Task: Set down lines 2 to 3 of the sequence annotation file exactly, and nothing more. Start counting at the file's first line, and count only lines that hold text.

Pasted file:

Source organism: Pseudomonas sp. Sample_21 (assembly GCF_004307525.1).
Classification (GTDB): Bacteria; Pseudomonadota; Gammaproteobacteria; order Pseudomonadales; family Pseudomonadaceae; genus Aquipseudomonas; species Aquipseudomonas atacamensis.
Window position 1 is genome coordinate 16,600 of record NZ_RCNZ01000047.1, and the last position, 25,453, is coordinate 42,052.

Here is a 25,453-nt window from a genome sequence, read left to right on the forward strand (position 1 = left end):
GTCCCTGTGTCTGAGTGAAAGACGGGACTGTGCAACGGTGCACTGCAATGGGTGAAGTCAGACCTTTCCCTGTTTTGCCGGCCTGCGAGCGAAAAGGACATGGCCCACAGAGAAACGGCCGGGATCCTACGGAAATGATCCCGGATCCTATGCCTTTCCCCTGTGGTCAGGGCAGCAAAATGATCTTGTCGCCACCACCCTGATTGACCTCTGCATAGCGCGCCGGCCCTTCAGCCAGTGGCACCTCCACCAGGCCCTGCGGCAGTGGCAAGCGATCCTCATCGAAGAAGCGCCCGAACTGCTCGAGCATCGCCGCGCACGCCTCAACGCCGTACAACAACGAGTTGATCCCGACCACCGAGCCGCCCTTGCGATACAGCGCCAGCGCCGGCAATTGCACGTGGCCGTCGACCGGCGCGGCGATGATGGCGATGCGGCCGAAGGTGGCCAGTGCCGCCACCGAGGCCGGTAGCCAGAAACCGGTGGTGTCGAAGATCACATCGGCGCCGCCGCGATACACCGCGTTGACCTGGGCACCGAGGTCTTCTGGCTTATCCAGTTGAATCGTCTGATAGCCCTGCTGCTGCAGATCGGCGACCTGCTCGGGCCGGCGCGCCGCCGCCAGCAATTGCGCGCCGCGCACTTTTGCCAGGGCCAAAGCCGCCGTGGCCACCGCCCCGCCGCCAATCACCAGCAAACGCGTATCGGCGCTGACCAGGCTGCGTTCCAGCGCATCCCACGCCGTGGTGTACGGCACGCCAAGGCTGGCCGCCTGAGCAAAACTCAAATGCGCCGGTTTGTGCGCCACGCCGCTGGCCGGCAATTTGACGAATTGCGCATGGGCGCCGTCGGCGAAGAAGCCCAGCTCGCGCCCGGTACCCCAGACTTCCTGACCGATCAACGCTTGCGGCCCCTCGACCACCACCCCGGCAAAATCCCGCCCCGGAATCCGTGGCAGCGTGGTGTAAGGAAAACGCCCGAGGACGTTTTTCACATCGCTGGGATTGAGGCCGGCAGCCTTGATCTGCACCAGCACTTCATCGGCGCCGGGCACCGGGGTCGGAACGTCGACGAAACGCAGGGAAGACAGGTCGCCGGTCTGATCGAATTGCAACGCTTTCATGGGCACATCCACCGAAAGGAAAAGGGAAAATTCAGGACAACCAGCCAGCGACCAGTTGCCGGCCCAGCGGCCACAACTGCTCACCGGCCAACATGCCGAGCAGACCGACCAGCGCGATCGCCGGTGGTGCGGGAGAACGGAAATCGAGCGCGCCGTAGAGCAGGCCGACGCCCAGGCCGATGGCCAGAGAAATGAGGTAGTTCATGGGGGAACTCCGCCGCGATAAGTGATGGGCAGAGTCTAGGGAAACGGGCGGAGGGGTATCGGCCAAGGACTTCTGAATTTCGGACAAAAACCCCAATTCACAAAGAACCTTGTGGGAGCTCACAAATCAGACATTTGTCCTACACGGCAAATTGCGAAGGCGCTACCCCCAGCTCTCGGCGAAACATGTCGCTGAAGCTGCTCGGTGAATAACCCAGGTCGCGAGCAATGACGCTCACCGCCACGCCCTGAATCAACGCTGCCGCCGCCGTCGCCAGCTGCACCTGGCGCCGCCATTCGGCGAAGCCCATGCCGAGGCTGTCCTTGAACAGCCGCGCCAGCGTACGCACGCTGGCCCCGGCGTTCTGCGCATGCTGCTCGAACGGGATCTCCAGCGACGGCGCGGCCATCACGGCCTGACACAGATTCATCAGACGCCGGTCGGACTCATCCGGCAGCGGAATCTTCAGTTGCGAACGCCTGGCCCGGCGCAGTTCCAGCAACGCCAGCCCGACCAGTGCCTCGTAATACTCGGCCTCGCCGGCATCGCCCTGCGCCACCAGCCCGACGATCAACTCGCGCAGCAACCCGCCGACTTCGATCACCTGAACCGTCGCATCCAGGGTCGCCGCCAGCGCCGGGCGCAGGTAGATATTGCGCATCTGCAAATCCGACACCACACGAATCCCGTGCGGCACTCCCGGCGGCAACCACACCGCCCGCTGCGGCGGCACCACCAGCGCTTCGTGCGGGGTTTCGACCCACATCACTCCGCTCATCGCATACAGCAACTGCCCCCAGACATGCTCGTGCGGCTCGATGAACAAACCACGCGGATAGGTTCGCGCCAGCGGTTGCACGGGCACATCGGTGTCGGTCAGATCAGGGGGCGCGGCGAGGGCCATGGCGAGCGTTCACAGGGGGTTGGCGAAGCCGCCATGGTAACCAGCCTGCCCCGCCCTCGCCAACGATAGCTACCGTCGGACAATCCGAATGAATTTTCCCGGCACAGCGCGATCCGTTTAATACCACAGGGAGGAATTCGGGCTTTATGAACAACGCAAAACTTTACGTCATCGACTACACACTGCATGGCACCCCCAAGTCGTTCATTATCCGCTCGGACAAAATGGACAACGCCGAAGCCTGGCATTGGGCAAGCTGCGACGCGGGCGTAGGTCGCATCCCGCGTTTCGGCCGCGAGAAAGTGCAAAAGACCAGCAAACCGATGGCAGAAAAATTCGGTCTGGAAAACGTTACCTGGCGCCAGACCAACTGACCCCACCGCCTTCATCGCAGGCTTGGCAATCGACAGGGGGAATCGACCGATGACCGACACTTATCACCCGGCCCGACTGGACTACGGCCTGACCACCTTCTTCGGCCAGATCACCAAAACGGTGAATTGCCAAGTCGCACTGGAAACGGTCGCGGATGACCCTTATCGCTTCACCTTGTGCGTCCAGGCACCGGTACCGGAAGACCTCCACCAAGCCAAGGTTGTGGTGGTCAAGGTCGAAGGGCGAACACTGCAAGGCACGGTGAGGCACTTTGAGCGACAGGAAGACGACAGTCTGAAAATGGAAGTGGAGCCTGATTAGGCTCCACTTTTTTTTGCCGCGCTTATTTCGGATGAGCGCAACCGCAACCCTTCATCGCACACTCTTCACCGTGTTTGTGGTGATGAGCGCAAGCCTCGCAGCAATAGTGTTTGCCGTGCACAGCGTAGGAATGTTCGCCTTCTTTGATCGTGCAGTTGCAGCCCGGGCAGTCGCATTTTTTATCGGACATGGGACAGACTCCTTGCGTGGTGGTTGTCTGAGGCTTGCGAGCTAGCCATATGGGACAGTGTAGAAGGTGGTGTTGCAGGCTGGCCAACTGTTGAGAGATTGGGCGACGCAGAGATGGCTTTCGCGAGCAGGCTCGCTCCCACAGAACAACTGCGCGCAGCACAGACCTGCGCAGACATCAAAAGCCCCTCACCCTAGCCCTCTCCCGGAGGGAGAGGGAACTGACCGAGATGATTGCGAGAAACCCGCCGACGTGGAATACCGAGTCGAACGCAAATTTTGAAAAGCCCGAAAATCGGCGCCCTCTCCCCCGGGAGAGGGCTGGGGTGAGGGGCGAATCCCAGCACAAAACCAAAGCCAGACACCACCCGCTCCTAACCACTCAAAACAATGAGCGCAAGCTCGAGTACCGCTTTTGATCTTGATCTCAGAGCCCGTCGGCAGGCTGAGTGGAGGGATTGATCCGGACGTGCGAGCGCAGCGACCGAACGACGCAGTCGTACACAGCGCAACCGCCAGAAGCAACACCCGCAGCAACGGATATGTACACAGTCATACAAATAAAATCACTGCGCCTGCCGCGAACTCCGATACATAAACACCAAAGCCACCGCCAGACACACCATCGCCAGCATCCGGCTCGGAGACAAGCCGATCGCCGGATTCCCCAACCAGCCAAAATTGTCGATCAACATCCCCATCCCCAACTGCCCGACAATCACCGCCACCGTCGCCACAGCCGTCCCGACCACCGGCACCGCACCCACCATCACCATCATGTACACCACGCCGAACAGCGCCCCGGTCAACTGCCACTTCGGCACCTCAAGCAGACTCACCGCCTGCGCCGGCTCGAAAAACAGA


Classification (GTDB): Bacteria; Pseudomonadota; Gammaproteobacteria; order Pseudomonadales; family Pseudomonadaceae; genus Aquipseudomonas; species Aquipseudomonas atacamensis.
Window position 1 is genome coordinate 16,600 of record NZ_RCNZ01000047.1, and the last position, 25,453, is coordinate 42,052.